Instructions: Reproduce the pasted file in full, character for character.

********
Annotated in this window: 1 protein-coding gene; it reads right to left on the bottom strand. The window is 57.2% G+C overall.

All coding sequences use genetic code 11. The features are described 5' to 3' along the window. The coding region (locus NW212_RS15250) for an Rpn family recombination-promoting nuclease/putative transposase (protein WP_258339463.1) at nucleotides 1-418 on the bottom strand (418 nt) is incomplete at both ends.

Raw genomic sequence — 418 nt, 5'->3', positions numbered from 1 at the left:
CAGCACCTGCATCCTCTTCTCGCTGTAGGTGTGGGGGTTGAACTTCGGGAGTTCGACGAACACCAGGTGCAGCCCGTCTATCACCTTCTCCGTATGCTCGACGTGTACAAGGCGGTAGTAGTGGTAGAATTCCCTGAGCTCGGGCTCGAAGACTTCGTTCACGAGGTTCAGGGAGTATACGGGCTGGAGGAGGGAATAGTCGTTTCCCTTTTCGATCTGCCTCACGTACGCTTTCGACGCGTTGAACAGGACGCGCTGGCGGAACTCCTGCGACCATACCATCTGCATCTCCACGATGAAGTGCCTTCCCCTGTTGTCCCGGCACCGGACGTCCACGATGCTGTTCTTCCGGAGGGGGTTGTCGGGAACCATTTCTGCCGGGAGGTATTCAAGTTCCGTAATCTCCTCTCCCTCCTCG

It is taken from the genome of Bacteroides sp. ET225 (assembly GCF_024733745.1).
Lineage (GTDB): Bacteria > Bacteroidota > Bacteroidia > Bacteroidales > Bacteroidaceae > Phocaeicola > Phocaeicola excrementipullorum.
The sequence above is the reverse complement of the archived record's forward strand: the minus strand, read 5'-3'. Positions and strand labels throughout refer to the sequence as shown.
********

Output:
Annotated in this window: 1 protein-coding gene; it reads right to left on the bottom strand. The window is 57.2% G+C overall.

All coding sequences use genetic code 11. The features are described 5' to 3' along the window. The coding region (locus NW212_RS15250) for an Rpn family recombination-promoting nuclease/putative transposase (protein WP_258339463.1) at nucleotides 1-418 on the bottom strand (418 nt) is incomplete at both ends.

Raw genomic sequence — 418 nt, 5'->3', positions numbered from 1 at the left:
CAGCACCTGCATCCTCTTCTCGCTGTAGGTGTGGGGGTTGAACTTCGGGAGTTCGACGAACACCAGGTGCAGCCCGTCTATCACCTTCTCCGTATGCTCGACGTGTACAAGGCGGTAGTAGTGGTAGAATTCCCTGAGCTCGGGCTCGAAGACTTCGTTCACGAGGTTCAGGGAGTATACGGGCTGGAGGAGGGAATAGTCGTTTCCCTTTTCGATCTGCCTCACGTACGCTTTCGACGCGTTGAACAGGACGCGCTGGCGGAACTCCTGCGACCATACCATCTGCATCTCCACGATGAAGTGCCTTCCCCTGTTGTCCCGGCACCGGACGTCCACGATGCTGTTCTTCCGGAGGGGGTTGTCGGGAACCATTTCTGCCGGGAGGTATTCAAGTTCCGTAATCTCCTCTCCCTCCTCG

It is taken from the genome of Bacteroides sp. ET225 (assembly GCF_024733745.1).
Lineage (GTDB): Bacteria > Bacteroidota > Bacteroidia > Bacteroidales > Bacteroidaceae > Phocaeicola > Phocaeicola excrementipullorum.
The sequence above is the reverse complement of the archived record's forward strand: the minus strand, read 5'-3'. Positions and strand labels throughout refer to the sequence as shown.